For this month’s word “Beauty” I had originally intended to shoot St Patrick’s Cathedral. In my 10+ years in NY I had never stepped foot inside and part of what I love about this project is being exposed to things I might not otherwise be in the city I live in. I took the day off, a much needed break from the whirlwind my life has been these days, and after some coffee and reading, set out for my planned location. Despite the dreary cold weather I decided to get off a subway stop early and take a longer walk to the cathedral. It was on my way there that I spotted St. Thomas Church on the corner of 5th Avenue and 53rd Street. I used to work in the area so I had passed by this church more than once and was ashamed that I’d never taken the time to really look at it. I shot a few pics from the outside, hesitantly walked up the stairs and peeked my head indoors, making sure I wasn’t disturbing a service. The place was completely empty and I was overwhelmed by what I saw, a wall at the far end of the church that glowed, intricate carving, quiet, cool, and infinitely beautiful. I sat in the church for 20-30 minutes, soaking up the silence which is a rarity in my life these days, and just took it all in. Had I not decided to get off a stop early, I wouldn’t have discovered this beautiful church so I’m grateful for happy accidents. I did end up going to St Patrick’s Cathedral afterwards and honestly, for all of it’s grandeur, it paled in comparison to St Thomas.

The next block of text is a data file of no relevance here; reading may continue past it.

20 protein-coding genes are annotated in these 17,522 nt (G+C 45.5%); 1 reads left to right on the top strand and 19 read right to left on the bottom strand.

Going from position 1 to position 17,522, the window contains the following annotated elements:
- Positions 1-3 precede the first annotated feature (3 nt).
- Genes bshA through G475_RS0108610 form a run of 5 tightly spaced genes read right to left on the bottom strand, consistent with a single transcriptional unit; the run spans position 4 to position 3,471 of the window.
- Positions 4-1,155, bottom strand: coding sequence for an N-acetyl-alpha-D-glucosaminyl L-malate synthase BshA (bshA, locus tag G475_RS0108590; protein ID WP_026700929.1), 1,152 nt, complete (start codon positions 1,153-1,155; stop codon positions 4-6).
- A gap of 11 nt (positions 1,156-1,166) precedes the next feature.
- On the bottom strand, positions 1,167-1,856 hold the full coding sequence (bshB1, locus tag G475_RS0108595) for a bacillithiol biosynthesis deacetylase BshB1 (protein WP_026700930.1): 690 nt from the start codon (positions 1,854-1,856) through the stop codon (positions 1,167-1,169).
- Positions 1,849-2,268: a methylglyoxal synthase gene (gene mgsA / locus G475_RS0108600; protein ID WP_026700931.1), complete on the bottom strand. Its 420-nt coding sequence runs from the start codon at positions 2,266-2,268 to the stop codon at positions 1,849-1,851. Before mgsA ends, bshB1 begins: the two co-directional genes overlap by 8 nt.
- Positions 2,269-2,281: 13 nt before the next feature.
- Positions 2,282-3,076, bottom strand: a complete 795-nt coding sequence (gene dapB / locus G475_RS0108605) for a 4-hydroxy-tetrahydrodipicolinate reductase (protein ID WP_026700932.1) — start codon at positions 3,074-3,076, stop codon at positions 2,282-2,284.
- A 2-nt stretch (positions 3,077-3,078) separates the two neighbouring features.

(the view when I first walked in)
St Thomas Chuch
Designed by the distinguished architectural firm of Cram, Goodhue and Ferguson and completed in 1913, Saint Thomas Church is built in the French High Gothic style, with stone ornamentation of the later Flamboyant period in the windows, small arches of the triforium, and stonework surrounding the statuary in the reredos. The flat wall behind the altar is characteristic of English cathedrals, and the magnificent reredos, one of the largest in the world, is strongly suggestive of the single, massive windows that terminate the naves of many English churches designed in the Perpendicular style.